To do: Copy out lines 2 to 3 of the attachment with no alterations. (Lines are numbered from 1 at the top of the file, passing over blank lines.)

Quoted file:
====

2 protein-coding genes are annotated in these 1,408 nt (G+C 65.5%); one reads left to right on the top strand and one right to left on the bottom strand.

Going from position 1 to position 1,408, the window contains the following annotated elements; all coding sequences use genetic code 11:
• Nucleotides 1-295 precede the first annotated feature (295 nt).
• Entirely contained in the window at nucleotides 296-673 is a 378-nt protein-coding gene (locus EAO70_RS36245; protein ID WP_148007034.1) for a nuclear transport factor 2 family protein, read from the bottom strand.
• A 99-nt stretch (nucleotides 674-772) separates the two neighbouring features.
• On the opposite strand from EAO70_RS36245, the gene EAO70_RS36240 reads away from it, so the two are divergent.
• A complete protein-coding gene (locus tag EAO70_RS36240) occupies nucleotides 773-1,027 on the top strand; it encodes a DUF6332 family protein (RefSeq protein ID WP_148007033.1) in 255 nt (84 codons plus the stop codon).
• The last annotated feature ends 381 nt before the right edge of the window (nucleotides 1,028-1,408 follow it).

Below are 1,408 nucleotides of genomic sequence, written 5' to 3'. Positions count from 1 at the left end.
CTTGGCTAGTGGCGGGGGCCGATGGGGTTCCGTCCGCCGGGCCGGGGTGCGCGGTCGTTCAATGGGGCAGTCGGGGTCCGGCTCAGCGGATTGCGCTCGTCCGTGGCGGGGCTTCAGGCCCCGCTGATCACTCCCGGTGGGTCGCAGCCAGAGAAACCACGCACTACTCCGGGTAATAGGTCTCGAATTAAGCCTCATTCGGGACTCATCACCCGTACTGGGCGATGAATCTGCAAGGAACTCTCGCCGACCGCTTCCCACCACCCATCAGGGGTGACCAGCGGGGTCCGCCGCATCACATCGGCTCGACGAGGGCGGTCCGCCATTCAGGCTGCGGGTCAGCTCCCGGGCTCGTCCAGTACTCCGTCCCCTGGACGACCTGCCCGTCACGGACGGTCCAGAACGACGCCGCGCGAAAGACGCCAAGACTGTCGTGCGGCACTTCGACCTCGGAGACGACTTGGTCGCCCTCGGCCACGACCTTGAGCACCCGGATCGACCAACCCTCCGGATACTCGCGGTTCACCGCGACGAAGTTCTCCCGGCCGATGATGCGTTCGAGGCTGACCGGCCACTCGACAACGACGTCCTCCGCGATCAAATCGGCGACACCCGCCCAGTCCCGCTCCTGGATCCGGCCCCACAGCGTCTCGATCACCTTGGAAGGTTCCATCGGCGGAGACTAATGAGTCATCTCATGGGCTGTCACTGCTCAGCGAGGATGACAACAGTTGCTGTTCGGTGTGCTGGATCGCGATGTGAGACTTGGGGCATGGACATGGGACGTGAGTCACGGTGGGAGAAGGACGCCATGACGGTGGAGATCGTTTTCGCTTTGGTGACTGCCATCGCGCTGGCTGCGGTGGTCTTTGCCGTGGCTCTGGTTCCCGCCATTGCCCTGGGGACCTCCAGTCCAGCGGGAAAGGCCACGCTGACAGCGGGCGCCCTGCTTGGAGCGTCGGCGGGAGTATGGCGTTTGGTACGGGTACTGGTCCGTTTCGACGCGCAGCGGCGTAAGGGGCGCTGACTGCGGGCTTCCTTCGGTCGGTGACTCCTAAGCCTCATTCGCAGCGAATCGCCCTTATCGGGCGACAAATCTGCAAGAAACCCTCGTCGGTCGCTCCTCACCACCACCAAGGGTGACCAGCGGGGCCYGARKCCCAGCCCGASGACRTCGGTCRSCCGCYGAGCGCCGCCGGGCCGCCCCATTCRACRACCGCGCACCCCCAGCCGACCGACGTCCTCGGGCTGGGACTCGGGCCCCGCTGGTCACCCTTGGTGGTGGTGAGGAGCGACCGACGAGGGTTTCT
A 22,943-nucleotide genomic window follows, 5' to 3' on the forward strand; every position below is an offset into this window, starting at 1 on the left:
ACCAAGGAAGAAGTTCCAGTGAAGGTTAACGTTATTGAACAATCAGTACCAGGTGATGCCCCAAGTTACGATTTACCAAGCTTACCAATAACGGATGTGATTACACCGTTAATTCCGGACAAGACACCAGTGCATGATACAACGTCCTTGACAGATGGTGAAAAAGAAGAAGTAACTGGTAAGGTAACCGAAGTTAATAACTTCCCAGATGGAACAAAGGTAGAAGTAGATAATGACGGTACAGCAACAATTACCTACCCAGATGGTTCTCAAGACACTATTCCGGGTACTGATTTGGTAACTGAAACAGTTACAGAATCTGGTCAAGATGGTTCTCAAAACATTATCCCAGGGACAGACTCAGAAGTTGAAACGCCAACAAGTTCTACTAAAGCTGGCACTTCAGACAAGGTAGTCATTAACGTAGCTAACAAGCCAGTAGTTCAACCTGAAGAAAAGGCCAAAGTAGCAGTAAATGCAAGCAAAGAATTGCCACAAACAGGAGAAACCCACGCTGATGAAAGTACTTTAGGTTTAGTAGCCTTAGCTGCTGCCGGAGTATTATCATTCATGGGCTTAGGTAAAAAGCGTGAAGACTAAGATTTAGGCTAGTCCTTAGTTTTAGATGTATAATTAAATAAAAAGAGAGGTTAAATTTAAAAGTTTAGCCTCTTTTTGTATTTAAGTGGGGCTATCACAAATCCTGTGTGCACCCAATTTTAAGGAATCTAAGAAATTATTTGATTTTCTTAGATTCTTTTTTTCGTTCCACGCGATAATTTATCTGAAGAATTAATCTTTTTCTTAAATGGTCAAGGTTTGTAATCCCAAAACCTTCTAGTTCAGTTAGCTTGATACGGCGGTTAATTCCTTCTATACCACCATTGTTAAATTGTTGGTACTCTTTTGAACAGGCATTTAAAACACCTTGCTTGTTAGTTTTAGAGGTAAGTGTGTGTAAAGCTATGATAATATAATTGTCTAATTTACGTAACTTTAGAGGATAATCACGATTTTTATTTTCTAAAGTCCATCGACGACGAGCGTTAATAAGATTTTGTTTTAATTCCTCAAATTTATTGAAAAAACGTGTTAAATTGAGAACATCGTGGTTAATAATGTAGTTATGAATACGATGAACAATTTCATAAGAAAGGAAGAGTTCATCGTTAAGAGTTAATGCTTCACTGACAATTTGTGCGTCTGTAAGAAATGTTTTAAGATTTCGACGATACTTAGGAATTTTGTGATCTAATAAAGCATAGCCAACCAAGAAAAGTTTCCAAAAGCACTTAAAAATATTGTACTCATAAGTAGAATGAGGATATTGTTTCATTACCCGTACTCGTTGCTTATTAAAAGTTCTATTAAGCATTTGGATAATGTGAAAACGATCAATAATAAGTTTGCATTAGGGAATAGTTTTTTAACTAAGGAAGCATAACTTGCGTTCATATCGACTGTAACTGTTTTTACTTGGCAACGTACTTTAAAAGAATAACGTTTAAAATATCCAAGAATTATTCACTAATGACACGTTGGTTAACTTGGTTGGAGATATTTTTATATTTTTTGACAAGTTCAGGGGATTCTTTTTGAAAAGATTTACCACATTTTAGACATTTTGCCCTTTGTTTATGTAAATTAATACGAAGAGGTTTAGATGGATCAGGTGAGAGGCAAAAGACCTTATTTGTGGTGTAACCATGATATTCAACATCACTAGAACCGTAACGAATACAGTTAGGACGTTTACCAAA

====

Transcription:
Going from position 1 to position 1,408, the window contains the following annotated elements; all coding sequences use genetic code 11:
• Nucleotides 1-295 precede the first annotated feature (295 nt).